Monday, June 27, 2016

Villain Retrospect - Megatron

There are a lot of different versions of Megatron out there now.  After the original, you have the Beast Wars versions, a Robots in Disguise 6-changer version, the Unicron Trilogy versions, Animated, the movie versions and most recently, the Aligned versions, including Prime and the War for/Fall of Cybertron games.  That's a ton of different Megatrons and it still doesn't include all of them.  And I'm not even counting the continuities that have him become Galvatron.  There are too many to count!  But, as Old School Evil is focusing on the 80s cartoons, we're only looking at the original fusion cannon-wearing, Walther P-38-transforming, black hole-connecting madman.



Who came first?  And who are two the extra guys?
Created by the Constructicons (who he later created in a huge continuity error, which most series of the time were rife with), Megatron lead the Decepticons in taking over Cybertron.  In various episodes and the movies, the Decepticons had control of the Transformers' home planet, running patrols, locking up Autobot labs, and even leaving behind one of their most-trusted lieutenants to watch over it.  When the Autobots left the planet looking for more energon, Megatron and his lackeys followed, attacking their ship and causing them to crash land on Earth, where they were stuck in stasis for 4 million years.


Megatron had high ambitions.  As I said last week, he wanted more than world domination.  He wanted galactic domination, at the cost of blowing up the Earth.  Megatron's best plans included taking over the human race with controlling microchips, pulling Cybertron into Earth orbit to syphon the energy out of the ensuing natural disasters (both from The Ultimate Doom), dressing up as the Autobots to trick the humans into forcing them off the planet, and then sabotaging their rocket to fly into the sun (Megatron's Master Plan), and creating a clone of Optimus Prime to lead the Autobots into a chasm of explosive crystals (A Prime Problem).



Someone flushed a Kre-on down the toilet.
As the series went on, Megatron started slipping.  His genius plans went from world-shattering to just plain incompetent.  Dance halls with hypnotic music, a remote controlled fleet of taxis, the afore-mentioned giant purple griffin.  What happened, Megatron?  His lowest point had to come in City of Steel where he captured and dismantled Optimus, rebuilt his body into an alligator and let it loose in the sewers, and used his photon rifle (held by Prime's arm mounted on a tower!) as his base's defense.  Of course, Optimus still had control over every piece of him and was able to not only defeat Megatron, but Devastator as well.  Though this was probably his most embarrassing defeat, he was no stranger to humiliation.  After seeing him fly away after screaming "Retreat!" for the hundredth time, I started to feel bad for him.


For two seasons, Megatron lead the Decepticons in a fruitless war, with only a few instances of revolt.  Almost half the episodes had his second-in-command, Starscream openly plotting his hostile takeover of the Decepticons, something Megatron foolishly allowed to continue with no more repercussions than knocking Starscream on his ass.  Starscream and the triple changers, Blitzwing and Astrotrain, on separate occasions were able to wrest control of their faction away from Megatron, though their reigns were extremely short lived.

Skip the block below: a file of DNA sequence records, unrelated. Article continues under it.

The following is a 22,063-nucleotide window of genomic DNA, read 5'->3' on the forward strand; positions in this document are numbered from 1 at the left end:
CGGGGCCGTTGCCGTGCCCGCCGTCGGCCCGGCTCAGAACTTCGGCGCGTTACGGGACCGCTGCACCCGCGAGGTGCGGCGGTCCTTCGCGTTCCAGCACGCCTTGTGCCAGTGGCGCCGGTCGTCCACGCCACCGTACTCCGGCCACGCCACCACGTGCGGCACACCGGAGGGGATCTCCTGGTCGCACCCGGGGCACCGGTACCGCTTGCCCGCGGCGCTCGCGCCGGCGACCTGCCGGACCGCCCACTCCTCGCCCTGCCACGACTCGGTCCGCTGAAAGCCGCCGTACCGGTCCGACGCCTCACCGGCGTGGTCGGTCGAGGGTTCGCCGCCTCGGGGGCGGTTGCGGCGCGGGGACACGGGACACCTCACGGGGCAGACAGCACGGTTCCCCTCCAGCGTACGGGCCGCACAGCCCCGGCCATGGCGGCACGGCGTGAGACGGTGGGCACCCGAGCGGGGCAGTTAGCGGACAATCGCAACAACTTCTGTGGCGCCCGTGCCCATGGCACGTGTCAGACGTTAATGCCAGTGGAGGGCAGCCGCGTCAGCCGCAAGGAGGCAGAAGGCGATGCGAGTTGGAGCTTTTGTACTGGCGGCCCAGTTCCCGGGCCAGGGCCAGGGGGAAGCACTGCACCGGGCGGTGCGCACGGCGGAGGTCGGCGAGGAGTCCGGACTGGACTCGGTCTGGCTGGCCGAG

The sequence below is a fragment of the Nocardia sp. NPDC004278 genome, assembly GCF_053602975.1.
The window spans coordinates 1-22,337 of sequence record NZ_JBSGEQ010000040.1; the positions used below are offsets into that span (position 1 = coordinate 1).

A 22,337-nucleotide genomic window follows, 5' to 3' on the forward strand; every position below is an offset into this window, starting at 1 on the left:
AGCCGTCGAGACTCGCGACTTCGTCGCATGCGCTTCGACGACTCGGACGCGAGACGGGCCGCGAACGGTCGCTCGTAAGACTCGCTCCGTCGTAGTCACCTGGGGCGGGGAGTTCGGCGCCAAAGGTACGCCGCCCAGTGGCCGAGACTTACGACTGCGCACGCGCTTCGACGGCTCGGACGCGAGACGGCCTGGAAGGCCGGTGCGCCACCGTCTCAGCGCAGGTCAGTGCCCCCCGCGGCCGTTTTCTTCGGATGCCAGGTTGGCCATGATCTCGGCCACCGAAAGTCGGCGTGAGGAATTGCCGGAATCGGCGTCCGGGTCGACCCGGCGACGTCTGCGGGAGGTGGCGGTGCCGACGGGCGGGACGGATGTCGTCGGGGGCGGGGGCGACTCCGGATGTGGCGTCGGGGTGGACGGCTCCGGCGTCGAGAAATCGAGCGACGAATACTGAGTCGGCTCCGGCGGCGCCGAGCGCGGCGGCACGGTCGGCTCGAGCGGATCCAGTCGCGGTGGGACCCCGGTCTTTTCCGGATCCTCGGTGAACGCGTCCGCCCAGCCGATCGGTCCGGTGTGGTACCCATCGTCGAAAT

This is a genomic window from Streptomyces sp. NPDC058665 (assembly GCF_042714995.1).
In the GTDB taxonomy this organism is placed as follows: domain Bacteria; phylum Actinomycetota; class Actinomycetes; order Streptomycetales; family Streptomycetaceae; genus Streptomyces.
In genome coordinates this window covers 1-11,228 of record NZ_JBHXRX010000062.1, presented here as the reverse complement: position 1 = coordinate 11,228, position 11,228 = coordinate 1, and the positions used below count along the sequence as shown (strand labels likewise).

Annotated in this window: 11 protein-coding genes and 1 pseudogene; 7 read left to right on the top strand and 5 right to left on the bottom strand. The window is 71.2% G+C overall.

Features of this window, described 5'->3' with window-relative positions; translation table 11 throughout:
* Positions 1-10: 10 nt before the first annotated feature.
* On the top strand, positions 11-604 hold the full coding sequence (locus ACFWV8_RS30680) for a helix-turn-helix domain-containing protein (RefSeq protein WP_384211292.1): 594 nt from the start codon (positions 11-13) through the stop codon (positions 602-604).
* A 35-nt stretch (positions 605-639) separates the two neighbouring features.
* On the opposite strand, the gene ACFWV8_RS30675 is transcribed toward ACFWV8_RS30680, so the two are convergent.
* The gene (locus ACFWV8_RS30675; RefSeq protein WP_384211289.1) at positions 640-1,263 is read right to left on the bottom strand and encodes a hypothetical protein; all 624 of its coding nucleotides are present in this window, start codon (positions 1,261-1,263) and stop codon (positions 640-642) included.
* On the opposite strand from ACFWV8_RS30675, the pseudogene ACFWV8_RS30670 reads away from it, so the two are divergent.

As Megatron is my favorite villain, I admit it's difficult to rate Megatron fairly against the bad guys from other shows, but I'll do my best.  I'm scoring all villains based on effectiveness (how many episodes he bested the good guys or how close he got to it) and coolness (overall look, abilities, voice, and behavior), each on a scale of 1-10 with ten as the best.  For Megatron, it breaks down like this:
Effectiveness - 6.  I'm giving Megatron a high score as his earlier schemes came pretty close to fruition.  Yeah in the second season, they faltered, but originally, his plans were world-threatening.  In the end, though, a lot of his plans were miserable failures and he ran away at the first sign of defeat.
Coolness - 9.  From Frank Welker's incredible voice work and the gunmetal gray color scheme to the giant cannon strapped to his arm, Megatron bled coolness.   He looked and sounded awesome and the placement and prominence of his weapon has become a hallmark for the character for almost every iteration of the character.





The source of many boyhood tears.
Unlike most of the villains that will appear here and are limited by what can and cannot happen on television, Megatron's ruthlessness blew up (get it?) due to his appearance in Transformers: The MovieOver the course of the film, Megatron personally ended a score of Autobots, including almost the entire 1st and 2nd season cast.  On screen, we saw Megatron execute Ironhide, an act that forced 9-year-old me to pound my fist into a dresser asking "Why?!"  Megatron far surpassed his Saturday morning peers.  Of course, he also pretty much died in the movie too, being upgraded into Galvatron and turning into a complete nutcase, so that evens out the ruthlessness a bit.

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